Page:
TO sweep or not sweep?
Balayage, Ombre, Highlights?
What is the damn difference between these 3 techniques you ask?
WELL, first off I would like to point out that balayage and ombre are very similar. Except for one or two features,some will go so far as to say they are the same thing, while others will say there’s no real difference. Here is my 2 cents on the matter!
Liiterally means sweeping. If you don’t believe me, here is a dictionary link: https://www.collinsdictionary.com/dictionary/french-english/balayage
So now that we know sweeping is involved, I’d like to think of balayage as a lighter sweep. It’s like painting the basic outlines of what I want the final painting to look like, while tailoring my work to the specific canvas (person). Balayage can be very subtle and natural, or it can be more extreme and noticeable, but the important trademark is that there are still natural pieces of colour left! And the hair is usually also lighter around the face and front.
Ombre, the close relative to balayage and highlights doesn’t have a French translation, and in my opinion she’s the less attractive relative. If we talk in sweeping terms, you are still using sweeping motions, BUT they are much heavier and more thorough and you aren’t leaving any natural “ends”. Some would say that ombre is a full length of hair that goes from dark to light. In my opinion a good ombre is a perfect graduation of colour, starting from dark going into lighter and lighter shades! SO basically Ombre takes more work for upkeep, while balayage is the less maintenance cool babe.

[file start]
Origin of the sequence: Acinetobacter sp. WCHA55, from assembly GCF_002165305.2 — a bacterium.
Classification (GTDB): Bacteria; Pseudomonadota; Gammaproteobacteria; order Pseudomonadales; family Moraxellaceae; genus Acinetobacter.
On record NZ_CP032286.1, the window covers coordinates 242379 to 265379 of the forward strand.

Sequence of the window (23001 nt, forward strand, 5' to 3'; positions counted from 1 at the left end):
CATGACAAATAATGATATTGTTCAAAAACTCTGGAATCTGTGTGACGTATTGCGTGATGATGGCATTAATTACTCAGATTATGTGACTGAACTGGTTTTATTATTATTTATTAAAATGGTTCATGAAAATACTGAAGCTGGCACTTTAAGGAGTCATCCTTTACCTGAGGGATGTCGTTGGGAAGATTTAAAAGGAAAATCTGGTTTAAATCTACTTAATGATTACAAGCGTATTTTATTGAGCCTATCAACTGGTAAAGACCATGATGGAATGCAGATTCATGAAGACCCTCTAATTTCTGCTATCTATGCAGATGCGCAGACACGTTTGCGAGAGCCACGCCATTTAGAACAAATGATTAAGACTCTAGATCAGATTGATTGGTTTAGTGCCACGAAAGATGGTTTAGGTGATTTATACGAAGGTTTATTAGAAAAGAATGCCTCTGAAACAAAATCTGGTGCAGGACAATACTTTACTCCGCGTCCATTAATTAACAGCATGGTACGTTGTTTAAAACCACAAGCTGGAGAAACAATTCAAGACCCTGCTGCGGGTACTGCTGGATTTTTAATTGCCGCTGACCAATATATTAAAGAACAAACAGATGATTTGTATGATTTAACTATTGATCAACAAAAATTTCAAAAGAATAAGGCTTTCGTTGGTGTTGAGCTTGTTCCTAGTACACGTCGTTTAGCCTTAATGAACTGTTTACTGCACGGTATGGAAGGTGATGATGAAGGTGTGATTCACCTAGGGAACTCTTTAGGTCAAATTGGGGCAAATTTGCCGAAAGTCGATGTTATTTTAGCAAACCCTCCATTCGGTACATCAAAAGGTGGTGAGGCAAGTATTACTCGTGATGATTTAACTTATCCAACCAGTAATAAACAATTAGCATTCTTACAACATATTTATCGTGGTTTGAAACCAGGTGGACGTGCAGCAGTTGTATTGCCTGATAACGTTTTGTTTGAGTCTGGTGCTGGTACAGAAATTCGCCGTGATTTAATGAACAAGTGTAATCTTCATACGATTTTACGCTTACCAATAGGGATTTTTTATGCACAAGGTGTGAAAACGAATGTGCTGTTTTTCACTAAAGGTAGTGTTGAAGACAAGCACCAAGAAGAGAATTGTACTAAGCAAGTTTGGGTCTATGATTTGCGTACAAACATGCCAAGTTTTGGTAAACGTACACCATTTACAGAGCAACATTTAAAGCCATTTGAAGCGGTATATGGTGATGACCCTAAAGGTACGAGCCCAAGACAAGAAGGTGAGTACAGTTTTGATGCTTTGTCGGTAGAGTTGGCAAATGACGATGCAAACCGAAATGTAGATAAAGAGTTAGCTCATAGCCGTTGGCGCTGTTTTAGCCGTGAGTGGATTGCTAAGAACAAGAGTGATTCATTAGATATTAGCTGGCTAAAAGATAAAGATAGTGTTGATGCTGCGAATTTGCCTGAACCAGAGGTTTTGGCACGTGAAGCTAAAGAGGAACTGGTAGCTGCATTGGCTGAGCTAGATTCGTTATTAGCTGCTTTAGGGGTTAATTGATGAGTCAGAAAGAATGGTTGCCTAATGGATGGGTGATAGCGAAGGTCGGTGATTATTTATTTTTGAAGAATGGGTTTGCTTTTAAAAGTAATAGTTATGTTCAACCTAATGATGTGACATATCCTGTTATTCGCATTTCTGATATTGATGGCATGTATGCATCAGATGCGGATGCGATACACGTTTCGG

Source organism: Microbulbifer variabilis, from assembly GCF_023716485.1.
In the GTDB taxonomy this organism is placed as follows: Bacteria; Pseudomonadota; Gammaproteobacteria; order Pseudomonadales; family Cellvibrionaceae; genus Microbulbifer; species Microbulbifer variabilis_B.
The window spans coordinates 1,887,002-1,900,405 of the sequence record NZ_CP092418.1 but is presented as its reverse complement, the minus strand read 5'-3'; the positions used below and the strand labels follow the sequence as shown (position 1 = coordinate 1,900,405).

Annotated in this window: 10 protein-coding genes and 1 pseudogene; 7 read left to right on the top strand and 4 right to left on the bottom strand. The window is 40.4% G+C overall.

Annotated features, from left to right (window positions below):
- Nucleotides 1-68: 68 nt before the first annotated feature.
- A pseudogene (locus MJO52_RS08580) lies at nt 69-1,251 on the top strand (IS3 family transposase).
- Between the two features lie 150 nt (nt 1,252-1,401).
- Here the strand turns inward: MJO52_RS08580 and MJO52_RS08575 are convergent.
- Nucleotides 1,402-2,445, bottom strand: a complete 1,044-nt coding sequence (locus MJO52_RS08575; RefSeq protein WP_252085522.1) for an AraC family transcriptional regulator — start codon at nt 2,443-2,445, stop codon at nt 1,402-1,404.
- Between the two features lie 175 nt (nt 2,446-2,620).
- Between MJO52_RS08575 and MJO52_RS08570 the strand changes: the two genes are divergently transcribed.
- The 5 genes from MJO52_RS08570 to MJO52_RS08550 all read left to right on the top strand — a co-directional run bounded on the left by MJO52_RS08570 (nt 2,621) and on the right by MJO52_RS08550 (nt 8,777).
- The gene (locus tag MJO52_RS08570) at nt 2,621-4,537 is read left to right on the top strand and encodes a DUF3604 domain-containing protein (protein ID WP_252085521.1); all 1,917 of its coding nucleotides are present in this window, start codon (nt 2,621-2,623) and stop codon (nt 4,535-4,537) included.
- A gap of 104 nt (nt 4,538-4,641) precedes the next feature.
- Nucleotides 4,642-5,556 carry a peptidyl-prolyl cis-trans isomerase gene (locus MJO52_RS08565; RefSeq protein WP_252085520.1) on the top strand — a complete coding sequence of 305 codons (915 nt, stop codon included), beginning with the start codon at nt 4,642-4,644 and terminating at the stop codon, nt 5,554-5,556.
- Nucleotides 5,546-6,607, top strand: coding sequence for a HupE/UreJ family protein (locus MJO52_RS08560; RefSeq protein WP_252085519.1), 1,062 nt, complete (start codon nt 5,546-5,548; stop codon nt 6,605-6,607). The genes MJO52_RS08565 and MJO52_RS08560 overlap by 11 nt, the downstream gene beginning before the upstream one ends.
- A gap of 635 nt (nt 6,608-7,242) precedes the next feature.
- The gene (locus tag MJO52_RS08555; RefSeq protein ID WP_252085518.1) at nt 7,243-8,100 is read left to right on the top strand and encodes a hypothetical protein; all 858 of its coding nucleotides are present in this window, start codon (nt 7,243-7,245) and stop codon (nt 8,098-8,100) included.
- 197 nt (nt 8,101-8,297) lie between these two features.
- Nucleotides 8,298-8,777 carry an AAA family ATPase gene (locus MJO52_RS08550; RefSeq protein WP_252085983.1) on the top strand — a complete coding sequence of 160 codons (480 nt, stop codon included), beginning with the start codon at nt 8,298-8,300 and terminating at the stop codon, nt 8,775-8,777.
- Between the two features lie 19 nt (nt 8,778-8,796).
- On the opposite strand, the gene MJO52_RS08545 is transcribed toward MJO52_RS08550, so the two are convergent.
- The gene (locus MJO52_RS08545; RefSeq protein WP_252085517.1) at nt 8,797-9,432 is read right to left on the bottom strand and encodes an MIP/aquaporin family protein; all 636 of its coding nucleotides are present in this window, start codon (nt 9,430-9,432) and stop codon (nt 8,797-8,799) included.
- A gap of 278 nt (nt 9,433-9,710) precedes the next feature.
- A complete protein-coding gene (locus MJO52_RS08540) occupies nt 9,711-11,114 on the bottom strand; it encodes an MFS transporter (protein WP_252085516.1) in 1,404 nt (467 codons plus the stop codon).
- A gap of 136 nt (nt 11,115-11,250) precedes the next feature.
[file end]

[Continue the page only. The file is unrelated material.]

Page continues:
And last but not least,
These bad boys are a whole other ball game! Again so so many different ways to do highlights and no one will ever do them exactly the same, so don’t lay blame on your new hairdresser by saying your highlights aren’t the same as they were before when your last hairdresser did them! Eeek, everyone is different!!
The main upkeep involved with highlights is lightening up regrowth in either the most natural way (finer foils, baby lights), or going towards more coverage where the foils get thicker and thicker, leaving less space in-between each section to try and get as much hair as possible. So if there’s a lot of hair this can be a LONG TASK. Going in with an ombre technique closer to the root might be easier. I like to combine both so you get more colour in different areas of the hair.
We may as well throw in one more term that is due an explanation…
Same technique as highlights, without foils. Lighter strands of hair are reversed and coloured darker, to add dimension to the hair or actually darken the look in a more natural, subtle way. This can be done solely by painting on in-between foils! Lowlights are slightly more time consuming but definitely worth it – especially to add dimension to the hair and really make the highlights stand out.
Just to make things more confusing, there are different versions of these techniques… you have “Blorange”, “Grombre”, “Bronde” (erhhh I still hate this word combo), but fear not, they are not that different! These offshoots are still related to the other guys, but they are all like distant cousins that have a slightly different look.
So there you go! There’s a lot being said out there about these different techniques. I hope this short guide helped clear up any confusion!